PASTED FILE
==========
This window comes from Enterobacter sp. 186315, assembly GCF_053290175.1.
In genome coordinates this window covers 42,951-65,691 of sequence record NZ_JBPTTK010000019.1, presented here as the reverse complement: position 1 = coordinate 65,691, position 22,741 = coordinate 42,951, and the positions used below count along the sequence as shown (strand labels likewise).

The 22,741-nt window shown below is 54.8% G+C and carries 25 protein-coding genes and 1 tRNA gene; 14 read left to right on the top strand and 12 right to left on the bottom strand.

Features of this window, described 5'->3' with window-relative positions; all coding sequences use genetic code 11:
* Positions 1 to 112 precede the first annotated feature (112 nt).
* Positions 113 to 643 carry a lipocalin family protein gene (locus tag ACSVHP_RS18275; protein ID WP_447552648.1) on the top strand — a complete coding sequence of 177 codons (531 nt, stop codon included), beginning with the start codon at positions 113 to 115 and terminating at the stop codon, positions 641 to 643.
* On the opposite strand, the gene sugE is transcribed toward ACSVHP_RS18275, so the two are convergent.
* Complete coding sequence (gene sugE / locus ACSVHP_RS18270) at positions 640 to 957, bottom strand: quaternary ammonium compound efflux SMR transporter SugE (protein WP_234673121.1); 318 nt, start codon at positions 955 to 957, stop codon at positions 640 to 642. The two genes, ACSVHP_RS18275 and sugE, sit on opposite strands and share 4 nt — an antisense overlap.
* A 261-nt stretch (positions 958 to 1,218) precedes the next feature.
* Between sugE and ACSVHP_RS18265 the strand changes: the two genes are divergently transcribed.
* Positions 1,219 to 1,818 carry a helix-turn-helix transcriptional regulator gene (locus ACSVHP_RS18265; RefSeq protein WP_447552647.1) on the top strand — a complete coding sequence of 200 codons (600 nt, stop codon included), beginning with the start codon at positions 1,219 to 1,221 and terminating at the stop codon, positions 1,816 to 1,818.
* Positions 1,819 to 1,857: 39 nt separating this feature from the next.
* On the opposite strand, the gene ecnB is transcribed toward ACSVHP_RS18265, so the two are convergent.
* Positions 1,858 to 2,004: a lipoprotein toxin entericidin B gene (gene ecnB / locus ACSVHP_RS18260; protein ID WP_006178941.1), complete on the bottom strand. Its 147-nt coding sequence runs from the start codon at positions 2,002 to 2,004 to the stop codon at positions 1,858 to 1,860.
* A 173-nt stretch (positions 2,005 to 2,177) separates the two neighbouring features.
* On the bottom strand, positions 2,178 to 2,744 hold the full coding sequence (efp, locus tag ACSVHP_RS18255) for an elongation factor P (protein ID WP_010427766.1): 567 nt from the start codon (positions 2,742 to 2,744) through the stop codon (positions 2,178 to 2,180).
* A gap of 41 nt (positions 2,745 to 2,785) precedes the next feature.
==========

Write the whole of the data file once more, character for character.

This window comes from Enterobacter sp. 186315, assembly GCF_053290175.1.
In genome coordinates this window covers 42,951-65,691 of sequence record NZ_JBPTTK010000019.1, presented here as the reverse complement: position 1 = coordinate 65,691, position 22,741 = coordinate 42,951, and the positions used below count along the sequence as shown (strand labels likewise).

The 22,741-nt window shown below is 54.8% G+C and carries 25 protein-coding genes and 1 tRNA gene; 14 read left to right on the top strand and 12 right to left on the bottom strand.

Features of this window, described 5'->3' with window-relative positions; all coding sequences use genetic code 11:
* Positions 1 to 112 precede the first annotated feature (112 nt).
* Positions 113 to 643 carry a lipocalin family protein gene (locus tag ACSVHP_RS18275; protein ID WP_447552648.1) on the top strand — a complete coding sequence of 177 codons (531 nt, stop codon included), beginning with the start codon at positions 113 to 115 and terminating at the stop codon, positions 641 to 643.
* On the opposite strand, the gene sugE is transcribed toward ACSVHP_RS18275, so the two are convergent.
* Complete coding sequence (gene sugE / locus ACSVHP_RS18270) at positions 640 to 957, bottom strand: quaternary ammonium compound efflux SMR transporter SugE (protein WP_234673121.1); 318 nt, start codon at positions 955 to 957, stop codon at positions 640 to 642. The two genes, ACSVHP_RS18275 and sugE, sit on opposite strands and share 4 nt — an antisense overlap.
* A 261-nt stretch (positions 958 to 1,218) precedes the next feature.
* Between sugE and ACSVHP_RS18265 the strand changes: the two genes are divergently transcribed.
* Positions 1,219 to 1,818 carry a helix-turn-helix transcriptional regulator gene (locus ACSVHP_RS18265; RefSeq protein WP_447552647.1) on the top strand — a complete coding sequence of 200 codons (600 nt, stop codon included), beginning with the start codon at positions 1,219 to 1,221 and terminating at the stop codon, positions 1,816 to 1,818.
* Positions 1,819 to 1,857: 39 nt separating this feature from the next.
* On the opposite strand, the gene ecnB is transcribed toward ACSVHP_RS18265, so the two are convergent.
* Positions 1,858 to 2,004: a lipoprotein toxin entericidin B gene (gene ecnB / locus ACSVHP_RS18260; protein ID WP_006178941.1), complete on the bottom strand. Its 147-nt coding sequence runs from the start codon at positions 2,002 to 2,004 to the stop codon at positions 1,858 to 1,860.
* A 173-nt stretch (positions 2,005 to 2,177) separates the two neighbouring features.
* On the bottom strand, positions 2,178 to 2,744 hold the full coding sequence (efp, locus tag ACSVHP_RS18255) for an elongation factor P (protein ID WP_010427766.1): 567 nt from the start codon (positions 2,742 to 2,744) through the stop codon (positions 2,178 to 2,180).
* A gap of 41 nt (positions 2,745 to 2,785) precedes the next feature.